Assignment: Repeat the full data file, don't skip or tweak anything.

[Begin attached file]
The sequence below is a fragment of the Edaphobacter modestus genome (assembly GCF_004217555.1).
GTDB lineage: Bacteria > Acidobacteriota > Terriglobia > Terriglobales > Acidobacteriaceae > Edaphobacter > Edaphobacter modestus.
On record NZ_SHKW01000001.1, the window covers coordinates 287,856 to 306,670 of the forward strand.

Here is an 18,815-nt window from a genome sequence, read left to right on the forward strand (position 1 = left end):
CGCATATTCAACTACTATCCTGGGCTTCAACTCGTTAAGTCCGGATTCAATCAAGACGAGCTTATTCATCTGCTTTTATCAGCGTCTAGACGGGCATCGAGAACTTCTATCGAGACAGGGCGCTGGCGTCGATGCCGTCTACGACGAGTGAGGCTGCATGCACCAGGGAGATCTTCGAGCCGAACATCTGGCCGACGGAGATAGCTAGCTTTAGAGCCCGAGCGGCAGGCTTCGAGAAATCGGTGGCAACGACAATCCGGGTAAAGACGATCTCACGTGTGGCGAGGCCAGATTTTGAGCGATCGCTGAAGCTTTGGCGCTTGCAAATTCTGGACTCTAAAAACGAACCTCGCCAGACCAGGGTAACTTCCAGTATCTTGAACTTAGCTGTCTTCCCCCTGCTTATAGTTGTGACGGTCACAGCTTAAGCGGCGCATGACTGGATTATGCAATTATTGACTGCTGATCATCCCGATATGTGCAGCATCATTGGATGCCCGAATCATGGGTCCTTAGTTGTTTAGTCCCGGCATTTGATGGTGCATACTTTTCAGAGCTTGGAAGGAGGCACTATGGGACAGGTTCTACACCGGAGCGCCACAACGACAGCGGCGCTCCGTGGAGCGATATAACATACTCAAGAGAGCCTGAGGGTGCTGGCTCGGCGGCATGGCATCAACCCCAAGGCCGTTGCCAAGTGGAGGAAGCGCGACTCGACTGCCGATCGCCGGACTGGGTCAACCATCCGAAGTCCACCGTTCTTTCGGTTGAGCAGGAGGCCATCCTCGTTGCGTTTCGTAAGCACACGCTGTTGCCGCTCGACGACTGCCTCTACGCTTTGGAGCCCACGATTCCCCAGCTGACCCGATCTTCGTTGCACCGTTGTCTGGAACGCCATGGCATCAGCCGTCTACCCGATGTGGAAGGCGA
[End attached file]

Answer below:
The sequence below is a fragment of the Edaphobacter modestus genome (assembly GCF_004217555.1).
GTDB lineage: Bacteria > Acidobacteriota > Terriglobia > Terriglobales > Acidobacteriaceae > Edaphobacter > Edaphobacter modestus.
On record NZ_SHKW01000001.1, the window covers coordinates 287,856 to 306,670 of the forward strand.

Here is an 18,815-nt window from a genome sequence, read left to right on the forward strand (position 1 = left end):
CGCATATTCAACTACTATCCTGGGCTTCAACTCGTTAAGTCCGGATTCAATCAAGACGAGCTTATTCATCTGCTTTTATCAGCGTCTAGACGGGCATCGAGAACTTCTATCGAGACAGGGCGCTGGCGTCGATGCCGTCTACGACGAGTGAGGCTGCATGCACCAGGGAGATCTTCGAGCCGAACATCTGGCCGACGGAGATAGCTAGCTTTAGAGCCCGAGCGGCAGGCTTCGAGAAATCGGTGGCAACGACAATCCGGGTAAAGACGATCTCACGTGTGGCGAGGCCAGATTTTGAGCGATCGCTGAAGCTTTGGCGCTTGCAAATTCTGGACTCTAAAAACGAACCTCGCCAGACCAGGGTAACTTCCAGTATCTTGAACTTAGCTGTCTTCCCCCTGCTTATAGTTGTGACGGTCACAGCTTAAGCGGCGCATGACTGGATTATGCAATTATTGACTGCTGATCATCCCGATATGTGCAGCATCATTGGATGCCCGAATCATGGGTCCTTAGTTGTTTAGTCCCGGCATTTGATGGTGCATACTTTTCAGAGCTTGGAAGGAGGCACTATGGGACAGGTTCTACACCGGAGCGCCACAACGACAGCGGCGCTCCGTGGAGCGATATAACATACTCAAGAGAGCCTGAGGGTGCTGGCTCGGCGGCATGGCATCAACCCCAAGGCCGTTGCCAAGTGGAGGAAGCGCGACTCGACTGCCGATCGCCGGACTGGGTCAACCATCCGAAGTCCACCGTTCTTTCGGTTGAGCAGGAGGCCATCCTCGTTGCGTTTCGTAAGCACACGCTGTTGCCGCTCGACGACTGCCTCTACGCTTTGGAGCCCACGATTCCCCAGCTGACCCGATCTTCGTTGCACCGTTGTCTGGAACGCCATGGCATCAGCCGTCTACCCGATGTGGAAGGCGA